Lichfield Mercury, 27th May 1999, carried this report about white tigers: ”If you fancy a unique encounter with a beautiful and rare animal, why not visit the West Midlands Safari and Leisure Park near Bewdley, where two white Bengal tigers go on show to visitors for the very first time at the park from Thursday, May 27. The pair, called Tahas and Tikua, are just 18 months old and were imported from Junsele Zoo, in Sweden, in December. They have been integrated into a small group of young Bengal tigers, born at West Midlands Safari Park, and it is anticipated that a further four will join them at a later date. White tigers are neither albinos, nor a separate species. They are rare white Bengal Tigers, of which barely 150 exist in the world, with no more than 12 being found in this country. The two white tigers at West Midlands Safari Park are in rabies quarantine after a landmark decision by MAFF to allow the first ever drive-through quarantine in this country.”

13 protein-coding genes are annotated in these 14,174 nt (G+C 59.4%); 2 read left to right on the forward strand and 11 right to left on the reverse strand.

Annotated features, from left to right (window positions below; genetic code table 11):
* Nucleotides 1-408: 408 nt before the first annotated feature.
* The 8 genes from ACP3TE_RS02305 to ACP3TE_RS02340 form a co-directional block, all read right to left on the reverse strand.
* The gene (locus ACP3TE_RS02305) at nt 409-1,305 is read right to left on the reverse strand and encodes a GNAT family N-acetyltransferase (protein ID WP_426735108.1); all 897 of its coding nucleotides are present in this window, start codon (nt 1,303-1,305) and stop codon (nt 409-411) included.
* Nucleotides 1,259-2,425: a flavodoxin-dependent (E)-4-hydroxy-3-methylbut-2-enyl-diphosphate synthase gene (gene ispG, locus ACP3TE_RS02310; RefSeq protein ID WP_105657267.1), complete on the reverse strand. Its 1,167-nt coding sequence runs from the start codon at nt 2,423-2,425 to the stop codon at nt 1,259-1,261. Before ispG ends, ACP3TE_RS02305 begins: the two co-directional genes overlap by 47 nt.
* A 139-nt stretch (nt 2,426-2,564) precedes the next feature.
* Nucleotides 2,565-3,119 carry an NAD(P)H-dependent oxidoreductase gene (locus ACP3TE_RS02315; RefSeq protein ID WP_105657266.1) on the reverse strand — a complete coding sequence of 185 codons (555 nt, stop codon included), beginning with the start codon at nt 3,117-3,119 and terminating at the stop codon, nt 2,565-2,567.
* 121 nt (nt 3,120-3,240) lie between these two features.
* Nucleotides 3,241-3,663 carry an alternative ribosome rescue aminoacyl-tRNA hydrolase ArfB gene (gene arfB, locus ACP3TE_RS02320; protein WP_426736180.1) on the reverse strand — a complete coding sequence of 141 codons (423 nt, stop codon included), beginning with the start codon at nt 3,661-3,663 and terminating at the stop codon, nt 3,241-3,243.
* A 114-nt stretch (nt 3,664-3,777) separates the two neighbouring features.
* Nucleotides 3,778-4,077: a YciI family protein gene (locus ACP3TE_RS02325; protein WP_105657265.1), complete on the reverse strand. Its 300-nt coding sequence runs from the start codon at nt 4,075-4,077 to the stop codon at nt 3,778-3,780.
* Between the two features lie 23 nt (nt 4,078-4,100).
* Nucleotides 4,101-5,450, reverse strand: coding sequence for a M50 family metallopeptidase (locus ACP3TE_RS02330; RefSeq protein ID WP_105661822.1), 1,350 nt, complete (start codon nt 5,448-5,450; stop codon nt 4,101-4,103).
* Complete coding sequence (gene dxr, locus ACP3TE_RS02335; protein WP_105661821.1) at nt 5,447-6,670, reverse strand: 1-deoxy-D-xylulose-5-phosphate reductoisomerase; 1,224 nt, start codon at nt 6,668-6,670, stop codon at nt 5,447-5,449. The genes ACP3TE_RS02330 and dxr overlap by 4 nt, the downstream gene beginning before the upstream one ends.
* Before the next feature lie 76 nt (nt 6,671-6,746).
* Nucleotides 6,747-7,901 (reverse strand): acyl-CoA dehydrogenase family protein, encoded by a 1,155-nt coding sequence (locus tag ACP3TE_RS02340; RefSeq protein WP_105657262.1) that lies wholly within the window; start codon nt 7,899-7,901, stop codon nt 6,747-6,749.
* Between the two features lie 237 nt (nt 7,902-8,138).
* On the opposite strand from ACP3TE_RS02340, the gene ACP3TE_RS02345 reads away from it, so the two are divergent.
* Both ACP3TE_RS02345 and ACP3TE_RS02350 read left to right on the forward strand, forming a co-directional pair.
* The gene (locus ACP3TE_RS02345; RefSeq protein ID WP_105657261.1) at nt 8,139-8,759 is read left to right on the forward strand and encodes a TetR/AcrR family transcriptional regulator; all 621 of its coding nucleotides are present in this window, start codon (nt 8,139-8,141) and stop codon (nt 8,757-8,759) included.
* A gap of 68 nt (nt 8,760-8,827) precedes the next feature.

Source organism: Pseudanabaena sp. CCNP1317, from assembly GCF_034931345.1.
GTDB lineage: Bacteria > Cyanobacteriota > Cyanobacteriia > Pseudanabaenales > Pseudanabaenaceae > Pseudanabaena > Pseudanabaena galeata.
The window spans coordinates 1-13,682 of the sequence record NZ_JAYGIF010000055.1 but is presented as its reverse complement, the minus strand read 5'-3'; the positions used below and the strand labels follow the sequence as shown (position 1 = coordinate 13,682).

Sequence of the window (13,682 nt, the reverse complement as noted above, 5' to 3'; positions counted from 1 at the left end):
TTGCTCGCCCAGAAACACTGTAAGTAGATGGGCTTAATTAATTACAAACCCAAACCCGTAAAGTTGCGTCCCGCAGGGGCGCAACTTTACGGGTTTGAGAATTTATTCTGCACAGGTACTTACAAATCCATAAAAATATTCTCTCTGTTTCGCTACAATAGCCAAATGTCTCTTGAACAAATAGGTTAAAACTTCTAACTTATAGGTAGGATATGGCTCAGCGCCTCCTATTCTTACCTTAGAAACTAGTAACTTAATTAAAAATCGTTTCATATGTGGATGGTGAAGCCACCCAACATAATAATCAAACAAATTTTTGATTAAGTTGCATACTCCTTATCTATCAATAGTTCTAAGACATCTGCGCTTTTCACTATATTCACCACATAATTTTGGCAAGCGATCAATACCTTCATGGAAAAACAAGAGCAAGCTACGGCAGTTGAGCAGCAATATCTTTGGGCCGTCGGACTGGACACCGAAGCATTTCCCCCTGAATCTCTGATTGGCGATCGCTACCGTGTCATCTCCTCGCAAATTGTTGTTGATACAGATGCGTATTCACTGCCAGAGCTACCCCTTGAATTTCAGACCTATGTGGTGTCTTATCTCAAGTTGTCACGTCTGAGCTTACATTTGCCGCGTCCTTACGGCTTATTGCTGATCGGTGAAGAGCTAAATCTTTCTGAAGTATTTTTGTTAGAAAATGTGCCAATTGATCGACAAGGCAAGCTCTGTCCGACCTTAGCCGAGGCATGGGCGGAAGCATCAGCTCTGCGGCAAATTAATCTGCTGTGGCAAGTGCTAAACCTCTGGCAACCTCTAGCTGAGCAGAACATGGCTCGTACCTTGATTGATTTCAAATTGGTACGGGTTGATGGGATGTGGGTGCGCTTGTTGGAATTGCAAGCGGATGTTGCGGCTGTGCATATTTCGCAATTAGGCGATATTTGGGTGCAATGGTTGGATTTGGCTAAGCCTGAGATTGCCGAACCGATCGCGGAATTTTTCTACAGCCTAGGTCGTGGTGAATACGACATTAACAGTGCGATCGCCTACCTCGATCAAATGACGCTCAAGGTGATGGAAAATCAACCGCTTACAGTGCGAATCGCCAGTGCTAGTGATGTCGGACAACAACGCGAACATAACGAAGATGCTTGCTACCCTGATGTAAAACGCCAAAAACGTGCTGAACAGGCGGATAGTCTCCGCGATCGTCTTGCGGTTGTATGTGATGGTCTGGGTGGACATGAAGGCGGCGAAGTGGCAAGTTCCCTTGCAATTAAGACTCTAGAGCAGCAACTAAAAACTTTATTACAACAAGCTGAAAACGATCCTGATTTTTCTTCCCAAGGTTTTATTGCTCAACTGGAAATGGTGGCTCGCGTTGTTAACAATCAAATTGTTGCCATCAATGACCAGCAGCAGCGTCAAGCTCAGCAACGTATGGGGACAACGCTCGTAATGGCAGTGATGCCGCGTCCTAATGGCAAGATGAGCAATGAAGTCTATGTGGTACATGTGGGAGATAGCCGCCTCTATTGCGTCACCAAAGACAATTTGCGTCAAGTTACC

Chart 04: Champak, Chameli and Roop Genealogy (large image, opens in new window)
Textual content is licensed under the GFDL.
Most white tiger websites have a pro- or anti-agenda and variously claim to give “facts,” “truths” or debunk “myths” but give misinformation or have hidden agendas. I stick to facts and deductions based on facts. Some information is documented, some is from personal correspondence with zoos, and some is from the recollections or personal notes of people involved with circus or zoo tigers where records were have been lost or destroyed. Even the different editions of tiger studbooks are inconsistent. Information from my pages, which are frequently updated, is widely copied on those other sites. Some sites have tried to claim I copied their work.